- According to a new CDC study, a COVID-19 booster vaccination dose is very protective against becoming seriously sick with the Omicron form.
- People who had gotten a COVID-19 booster dosage were far less likely to end up in the ER or hospitalized.
- Another research discovered that persons who have had a booster shot, particularly older folks, are more protected against illness and mortality than those who have not been vaccinated.
The Centers for Disease Control and Prevention (CDC) has released new study indicating that a third COVID-19 vaccination dosage, or booster, gives excellent protection against becoming critically sick with the coronavirus’s Omicron form.
“These reports add to the importance of staying up to date with COVID vaccinations — that means getting your primary series and getting boosted when eligible — to protect against severe COVID-19,” Dr. Rochelle Walensky, director of the Centers for Disease Control and Prevention, said at a White House briefing on Friday. Researchers reviewed data from 10 states from August 2021 to January 2022 in one study released by the CDC.
The scientists discovered that those who got a third COVID-19 vaccination dosage were 82 percent less likely to show up in an emergency department or urgent care clinic during the Omicron wave than the unvaccinated. They were also 90% less likely to be hospitalized than unvaccinated people. When compared to the Delta wave, both forms of protection were reduced during the Omicron wave.
Additional studies show booster protection
The CDC’s Trusted Source examined COVID-19 cases and fatalities reported in 25 state and local health agencies between April and December 2021. During the Delta wave, persons who had gotten a booster dosage had better protection against illness and mortality than those who had been completely vaccinated but not boosted, according to the study. During the Omicron wave, those who had been boosted were also more resistant to sickness. Researchers did not have data on mortality during the Omicron wave due to a delay in reporting COVID-19 deaths.
People over the age of 65 received the most protection, followed by those aged 50 to 64. “[The research] clearly reveals that unvaccinated people had considerably greater rates of illness and mortality,” said Dr. Shobha Swaminathan. In fact, she said that unvaccinated participants in the research had a nearly 20-fold greater chance of dying from COVID-19 than fully vaccinated ones.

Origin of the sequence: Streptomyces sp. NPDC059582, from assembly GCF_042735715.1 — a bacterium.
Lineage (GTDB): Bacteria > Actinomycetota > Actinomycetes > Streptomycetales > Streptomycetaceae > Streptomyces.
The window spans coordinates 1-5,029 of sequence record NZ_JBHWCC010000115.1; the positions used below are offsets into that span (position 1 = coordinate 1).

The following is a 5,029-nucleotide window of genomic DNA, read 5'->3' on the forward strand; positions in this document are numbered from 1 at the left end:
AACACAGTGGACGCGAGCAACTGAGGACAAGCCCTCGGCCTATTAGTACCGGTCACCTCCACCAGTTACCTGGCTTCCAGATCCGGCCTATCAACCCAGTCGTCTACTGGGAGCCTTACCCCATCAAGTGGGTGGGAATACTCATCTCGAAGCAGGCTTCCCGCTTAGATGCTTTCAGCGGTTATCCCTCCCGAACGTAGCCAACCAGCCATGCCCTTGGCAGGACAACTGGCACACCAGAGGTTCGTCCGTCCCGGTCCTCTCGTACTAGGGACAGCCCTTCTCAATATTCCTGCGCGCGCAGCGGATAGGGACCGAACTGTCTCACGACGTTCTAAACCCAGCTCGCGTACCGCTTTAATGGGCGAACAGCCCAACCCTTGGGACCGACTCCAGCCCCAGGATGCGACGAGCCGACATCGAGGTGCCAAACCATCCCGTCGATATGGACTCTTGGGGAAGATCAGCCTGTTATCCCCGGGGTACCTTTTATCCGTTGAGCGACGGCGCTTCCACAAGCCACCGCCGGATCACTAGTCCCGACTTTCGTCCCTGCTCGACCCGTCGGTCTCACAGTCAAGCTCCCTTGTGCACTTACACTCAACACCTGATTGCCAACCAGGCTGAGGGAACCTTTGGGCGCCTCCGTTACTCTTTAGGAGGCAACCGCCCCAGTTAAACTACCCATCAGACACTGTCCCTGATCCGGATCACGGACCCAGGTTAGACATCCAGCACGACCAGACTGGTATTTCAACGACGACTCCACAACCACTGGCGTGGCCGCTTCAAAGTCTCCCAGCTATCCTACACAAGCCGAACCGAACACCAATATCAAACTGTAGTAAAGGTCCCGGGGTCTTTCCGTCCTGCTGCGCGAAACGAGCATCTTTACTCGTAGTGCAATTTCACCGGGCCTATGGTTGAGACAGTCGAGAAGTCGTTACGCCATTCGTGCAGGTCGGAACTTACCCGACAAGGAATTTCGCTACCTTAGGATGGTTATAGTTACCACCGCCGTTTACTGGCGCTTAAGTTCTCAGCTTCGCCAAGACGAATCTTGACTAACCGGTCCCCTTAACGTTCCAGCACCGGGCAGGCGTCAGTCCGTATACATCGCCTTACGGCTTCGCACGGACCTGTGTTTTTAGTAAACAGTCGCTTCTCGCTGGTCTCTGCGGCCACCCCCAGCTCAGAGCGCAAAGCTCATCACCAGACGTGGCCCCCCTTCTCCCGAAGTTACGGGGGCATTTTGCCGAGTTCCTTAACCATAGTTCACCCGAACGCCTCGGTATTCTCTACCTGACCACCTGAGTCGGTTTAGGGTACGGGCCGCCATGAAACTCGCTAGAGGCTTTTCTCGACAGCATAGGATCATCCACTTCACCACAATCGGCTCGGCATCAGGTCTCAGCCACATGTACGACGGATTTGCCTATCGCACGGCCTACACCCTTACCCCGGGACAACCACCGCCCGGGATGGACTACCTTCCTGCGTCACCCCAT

Researchers examined data from more than 70,000 persons who were tested for coronavirus infection using a pharmacy-based testing program in a third study, which was published in the Journal of the American Medical Association.
The scientists discovered that three doses of the vaccine gave higher protection against symptomatic illness than two doses or being unvaccinated. In comparison to the Delta form, full immunization and boosters gave reduced protection against the Omicron variation. According to laboratory tests, Omicron may partly override the protection provided by vaccinations and pre-existing immunization.
The CDC also released more COVID-19 data on its website last week, indicating that unvaccinated Americans aged 50 to 64 were 44 times more likely to be hospitalized in December than those who were completely vaccinated and got a third dose. Unvaccinated adults 65 and older had a 49-fold increased risk of hospitalization.
The CDC advises Americans to keep their vaccines “up to date.”
According to these research, comprehensive immunization and boosters provide a robust resistance against illness and hospitalization, even during the Omicron wave.
“These findings back up what we’re witnessing in our hospital and other institutions around the nation,” Swaminathan said. “The majority of COVID-19 fatalities and ICU admissions occur among the unvaccinated, and [this study] should hopefully inspire more individuals to be vaccinated and boosted.”
Despite this, about 210 million individuals in the United States, or around 63 percent of the entire population, have gotten two doses of a COVID-19 vaccination. And slightly under 84 million individuals, or around 40% of those completely vaccinated, have received a booster dose. The CDC now advises booster doses at least 5 months after the initial series of the Pfizer-BioNTech or Moderna-NIAID vaccinations, or at least 2 months after a single dose of the Johnson & Johnson vaccine for everyone 12 years and older.
As the value of boosters becomes evident, the CDC has altered its emphasis from pushing Americans to be “completely vaccinated” to asking them to be “up to date” on their doses. “If you’re qualified for a booster and haven’t received it, you’re not up to date,” Walensky said during the press conference.